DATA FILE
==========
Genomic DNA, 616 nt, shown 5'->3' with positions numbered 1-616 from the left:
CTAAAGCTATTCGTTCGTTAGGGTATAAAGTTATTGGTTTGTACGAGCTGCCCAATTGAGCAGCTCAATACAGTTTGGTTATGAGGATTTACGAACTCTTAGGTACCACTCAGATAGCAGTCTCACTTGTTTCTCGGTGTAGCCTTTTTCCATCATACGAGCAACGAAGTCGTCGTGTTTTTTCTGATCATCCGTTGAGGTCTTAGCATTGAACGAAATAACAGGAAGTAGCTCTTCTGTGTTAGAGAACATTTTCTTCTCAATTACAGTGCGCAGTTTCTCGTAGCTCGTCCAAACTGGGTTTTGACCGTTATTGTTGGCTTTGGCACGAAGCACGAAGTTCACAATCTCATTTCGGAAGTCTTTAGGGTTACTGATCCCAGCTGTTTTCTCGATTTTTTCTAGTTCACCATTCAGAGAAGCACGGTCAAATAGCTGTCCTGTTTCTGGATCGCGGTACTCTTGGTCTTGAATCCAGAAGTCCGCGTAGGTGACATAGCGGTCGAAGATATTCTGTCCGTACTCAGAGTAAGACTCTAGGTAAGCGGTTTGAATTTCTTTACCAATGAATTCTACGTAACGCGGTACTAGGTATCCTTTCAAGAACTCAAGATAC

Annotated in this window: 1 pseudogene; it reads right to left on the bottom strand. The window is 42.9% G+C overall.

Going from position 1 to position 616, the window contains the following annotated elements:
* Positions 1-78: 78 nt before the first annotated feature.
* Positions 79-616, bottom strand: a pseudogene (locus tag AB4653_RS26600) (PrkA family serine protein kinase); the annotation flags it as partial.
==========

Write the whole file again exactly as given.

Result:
Genomic DNA, 616 nt, shown 5'->3' with positions numbered 1-616 from the left:
CTAAAGCTATTCGTTCGTTAGGGTATAAAGTTATTGGTTTGTACGAGCTGCCCAATTGAGCAGCTCAATACAGTTTGGTTATGAGGATTTACGAACTCTTAGGTACCACTCAGATAGCAGTCTCACTTGTTTCTCGGTGTAGCCTTTTTCCATCATACGAGCAACGAAGTCGTCGTGTTTTTTCTGATCATCCGTTGAGGTCTTAGCATTGAACGAAATAACAGGAAGTAGCTCTTCTGTGTTAGAGAACATTTTCTTCTCAATTACAGTGCGCAGTTTCTCGTAGCTCGTCCAAACTGGGTTTTGACCGTTATTGTTGGCTTTGGCACGAAGCACGAAGTTCACAATCTCATTTCGGAAGTCTTTAGGGTTACTGATCCCAGCTGTTTTCTCGATTTTTTCTAGTTCACCATTCAGAGAAGCACGGTCAAATAGCTGTCCTGTTTCTGGATCGCGGTACTCTTGGTCTTGAATCCAGAAGTCCGCGTAGGTGACATAGCGGTCGAAGATATTCTGTCCGTACTCAGAGTAAGACTCTAGGTAAGCGGTTTGAATTTCTTTACCAATGAATTCTACGTAACGCGGTACTAGGTATCCTTTCAAGAACTCAAGATAC

Annotated in this window: 1 pseudogene; it reads right to left on the bottom strand. The window is 42.9% G+C overall.

Going from position 1 to position 616, the window contains the following annotated elements:
* Positions 1-78: 78 nt before the first annotated feature.
* Positions 79-616, bottom strand: a pseudogene (locus tag AB4653_RS26600) (PrkA family serine protein kinase); the annotation flags it as partial.